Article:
The Cambridge African Film Festival drew to a close last week, summing up the extraordinary work pouring out of Africa with a set of shorts from various countries on the continent (see www.cambridgeafricanfilmfestival.org.uk for more information).
The last of these was MWANSA THE GREAT – a wonderfully crowd-pleasing adventure into the heart and mind of a child, that concluded the festival with the joyous ring of children singing.
A young boy who has the ability to transform himself into Mwansa The Great – the name his dead father used to call him – has amazing abilities, including flying, driving and fighting. But with all this power, he inadvertently breaks his sister’s doll. Resolving to obtain the ‘magic mud’ out of which the doll was made, he sets out on the quest.
This energetic exploration and remembrance of childhood is navigated masterfully through the imagination of children. Humorous, adventurous and filled with the naiveté of a child’s life, the film is not without an underlying melancholy at the reality of loss. In this way it is told as much through the children’s eyes as observing them from our nostalgic adulthood, realising the passing of time.
A truly unique short film, distinctly African in every way, but a human tale to which we can all relate.
Mwansa The Great was directed by Zambian-born Rungano Nyoni, who very kindly took some time to talk to us about the making of this remarkable film:
MWANSA THE GREAT was really inspired by wanting to do a short film that reflected my childhood in Zambia. I also wanted to make a story that reflected an aspect of Zambia that people hadn’t necessarily seen before. I deliberately did not want a film that focused on the typical things associated with Zambia. What inspired me mostly through my script writing process was the song that is played during the title credits. It’s a song we used to dance to and children still dance to today – it means “Come, let’s play! Come and play!” I played this song a million times in my head to keep me focused on the element of fun and play that I wanted to reflect in the film.
The children in the film gave incredible performances. Where did you find them? Also, have they seen the film and how did they respond?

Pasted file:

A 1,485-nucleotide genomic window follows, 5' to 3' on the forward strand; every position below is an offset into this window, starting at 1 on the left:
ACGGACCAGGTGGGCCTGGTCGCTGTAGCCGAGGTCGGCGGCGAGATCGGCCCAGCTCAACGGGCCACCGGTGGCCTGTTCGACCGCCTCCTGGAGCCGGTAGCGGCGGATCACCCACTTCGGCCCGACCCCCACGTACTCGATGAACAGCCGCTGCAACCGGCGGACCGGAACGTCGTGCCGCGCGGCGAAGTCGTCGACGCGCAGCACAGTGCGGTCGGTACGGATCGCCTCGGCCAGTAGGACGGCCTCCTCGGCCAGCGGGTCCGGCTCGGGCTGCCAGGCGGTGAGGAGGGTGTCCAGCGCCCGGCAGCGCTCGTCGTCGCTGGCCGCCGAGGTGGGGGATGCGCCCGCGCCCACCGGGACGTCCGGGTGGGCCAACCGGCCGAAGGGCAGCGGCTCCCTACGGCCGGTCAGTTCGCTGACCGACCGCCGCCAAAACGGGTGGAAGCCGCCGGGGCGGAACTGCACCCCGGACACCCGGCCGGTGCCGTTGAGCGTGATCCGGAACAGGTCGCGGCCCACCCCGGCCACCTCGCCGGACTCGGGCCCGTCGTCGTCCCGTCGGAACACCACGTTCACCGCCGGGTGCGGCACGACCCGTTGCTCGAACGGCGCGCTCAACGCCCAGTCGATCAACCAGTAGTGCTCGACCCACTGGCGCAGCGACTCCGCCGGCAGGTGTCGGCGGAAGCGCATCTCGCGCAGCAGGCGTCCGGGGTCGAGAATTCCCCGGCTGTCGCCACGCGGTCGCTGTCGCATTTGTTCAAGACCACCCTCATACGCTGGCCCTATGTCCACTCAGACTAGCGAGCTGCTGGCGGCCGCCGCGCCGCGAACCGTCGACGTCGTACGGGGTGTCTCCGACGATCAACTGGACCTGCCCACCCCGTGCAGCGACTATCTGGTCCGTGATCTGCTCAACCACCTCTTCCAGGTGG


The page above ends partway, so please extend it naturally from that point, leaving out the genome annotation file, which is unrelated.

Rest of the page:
It took more than 400 children’s auditions to find Sam (Mwansa), Anna (Shula) and Lackie (Lackie). I really, really worked hard to find them and I was so lucky to come across them. Sam is quiet and self assured, Anna is naturally bossy and Lackie is just cute. I demand the same from all my actors … less pretending and more being, and the kids were no exception. I tend to cast actors that reflect the same traits as the characters. The dialogue used in the film was their own, we worked on it during rehearsals and I just asked them to roughly repeat their lines – I never show the actors the script – otherwise it becomes cheesy child acting…which hopefully they were not. The kids haven’t seen it yet though…waiting to finish the festival run until I bring it back home.
You have said that you wanted the film to reflect growing up in Zambia. Has the film been shown in Zambia and what reception did it receive?
I will show it in Zambia as a coming home screening when I finish my festival round here. I wanted to raise a bit of money before I went back for Sam and Anna’s education and I did not want to go back empty handed. We will have a premiere probably around April next year. I have had a few Zambians see it on this side – I got positive feedback but I am really waiting to hear what the kids say… they’ll tell me if it sucks directly to my face!
This is an extraordinary film and we’re excited to see more of your work in the future. Can you tell us about any upcoming projects?
I am taking a long overdue trip to Africa – various countries in Africa – Cote D’Ivoire, Senegal, Mali, Tanzania, Botswana…I have an amazing character in mind, a woman for my next story… I can’t stop thinking about her so I am off for my African adventure in order to find an adventure/inspiration for my leading lady. I am really looking forward to my research trip!
It is also the final weekend of Film Africa in London, where they are exhibiting a truly amazing range of African films – go to www.filmafrica.org.uk for more information and to book tickets.